To say that this film is one of the most vivid depictions of nihilism isn’t to say that it argues for nihilism. This isn’t the case at all. The film is merely haunted by nihilism. It is haunted by Nietzsche’s fear of the world entering a new epoch of moribundity. It is a film that takes this fear to its limit and never looks back. In a way, the film itself is a ghost of a crisis; an death-laden battle within the very soul of man.
I would say that one is free to complain about the film’s length all one wants, but all we see is 2 and 1/2 hours out of the 144 that compose the THE TURIN HORSE’s six-day journey into the heart of nothingness. This is, in reality, just a snippet, albeit a very evocative one. If one is dulled by the film, that is fine, but its length is necessary to create its very powerful sense of life and death. In an interview about why his films are so long, Tarr discussed an earlier film of his to stress a point about the necessity of such length. He said, “With DAMNATION, for example, if you're a Hollywood studio professional, you could tell this story in 20 minutes. It's simple. Why did I take so long? Because I didn't want to show you the story. I wanted to show this man's life.” The same could be said for THE TURIN HORSE.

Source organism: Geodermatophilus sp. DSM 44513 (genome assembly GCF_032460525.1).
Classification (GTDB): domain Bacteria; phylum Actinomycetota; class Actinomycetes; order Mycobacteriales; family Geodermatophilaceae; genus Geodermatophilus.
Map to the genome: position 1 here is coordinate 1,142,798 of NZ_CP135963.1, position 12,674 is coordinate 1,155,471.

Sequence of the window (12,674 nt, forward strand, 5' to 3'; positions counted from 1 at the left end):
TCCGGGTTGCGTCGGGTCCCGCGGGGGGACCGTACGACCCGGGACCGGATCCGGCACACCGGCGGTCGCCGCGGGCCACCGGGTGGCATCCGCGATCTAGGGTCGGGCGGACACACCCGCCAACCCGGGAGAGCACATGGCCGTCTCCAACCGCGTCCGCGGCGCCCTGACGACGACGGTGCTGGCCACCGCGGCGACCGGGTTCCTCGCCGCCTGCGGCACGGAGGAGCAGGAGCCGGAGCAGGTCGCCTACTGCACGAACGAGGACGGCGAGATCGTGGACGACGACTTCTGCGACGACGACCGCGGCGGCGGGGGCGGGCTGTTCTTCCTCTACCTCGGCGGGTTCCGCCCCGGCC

***** (Five Stars)